Returning to Australia in the early 60s, Sitsky paid homage to musicians from his own lineage. performing concerts of Busoni, Bartok, Scriabin and others. He wrote books and articles on Rubinstein, Busoni, Alkan, the Russian Avant Gardists and devoted himself to teaching future generations of torch-bearers. In 1965 he joined the newly founded Canberra School of Music, at one time the premiere music school in this country, as Head of Keyboard, then Head of Composition and Academic Studies. In 2005 he became emeritus Professor at the same institution.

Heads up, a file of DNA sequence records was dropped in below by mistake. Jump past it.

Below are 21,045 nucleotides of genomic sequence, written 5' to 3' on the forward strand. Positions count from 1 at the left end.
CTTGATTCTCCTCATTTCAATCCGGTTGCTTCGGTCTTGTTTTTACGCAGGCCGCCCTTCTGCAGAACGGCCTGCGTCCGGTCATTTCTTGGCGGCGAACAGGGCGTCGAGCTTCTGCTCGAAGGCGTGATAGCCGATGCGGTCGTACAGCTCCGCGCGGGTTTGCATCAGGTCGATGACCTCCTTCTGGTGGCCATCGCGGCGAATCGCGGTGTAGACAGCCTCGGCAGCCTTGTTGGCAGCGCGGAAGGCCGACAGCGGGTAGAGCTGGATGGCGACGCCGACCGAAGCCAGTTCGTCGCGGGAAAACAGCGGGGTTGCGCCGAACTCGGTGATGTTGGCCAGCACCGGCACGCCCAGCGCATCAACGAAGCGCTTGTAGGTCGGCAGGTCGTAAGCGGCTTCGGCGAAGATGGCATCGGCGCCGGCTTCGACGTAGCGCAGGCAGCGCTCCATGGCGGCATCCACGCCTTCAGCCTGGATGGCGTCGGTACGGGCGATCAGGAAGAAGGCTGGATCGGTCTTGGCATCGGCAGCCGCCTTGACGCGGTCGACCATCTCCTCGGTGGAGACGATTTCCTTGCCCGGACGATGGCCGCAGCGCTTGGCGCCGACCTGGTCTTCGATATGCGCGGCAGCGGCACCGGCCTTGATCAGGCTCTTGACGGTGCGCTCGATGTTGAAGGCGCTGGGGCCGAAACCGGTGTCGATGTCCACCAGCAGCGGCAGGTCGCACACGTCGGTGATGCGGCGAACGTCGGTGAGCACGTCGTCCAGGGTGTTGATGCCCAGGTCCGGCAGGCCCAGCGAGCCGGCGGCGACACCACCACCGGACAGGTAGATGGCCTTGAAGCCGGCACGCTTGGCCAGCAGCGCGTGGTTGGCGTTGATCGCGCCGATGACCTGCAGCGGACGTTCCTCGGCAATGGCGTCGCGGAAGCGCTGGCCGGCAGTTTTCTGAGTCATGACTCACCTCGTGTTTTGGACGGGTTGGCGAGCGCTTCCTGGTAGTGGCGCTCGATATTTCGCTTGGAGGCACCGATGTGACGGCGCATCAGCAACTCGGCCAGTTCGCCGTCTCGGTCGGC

But traditions move from the past to the future– and Sitsky’s dedication to younger generations has matched his dedication to the past. In 1975 he cofounded with James Penberthy the Composers’ Guild of Australia and, in 1976, the Australian Contemporary Music Ensemble with Don Banks and Keith Humble. This ensemble recorded and performed new works by Australian composers as well as the music of Webern, Schoenberg, Bartok, Stravinsky and other artists little known at that time. Sitsky championed his peers in his book ‘Australian Piano Music of the 20th Century’ and taught three generations of young composers and performers. Many of Sitsky’s instrumental works have been composed for these students, many young enough to be his great-grandchildren.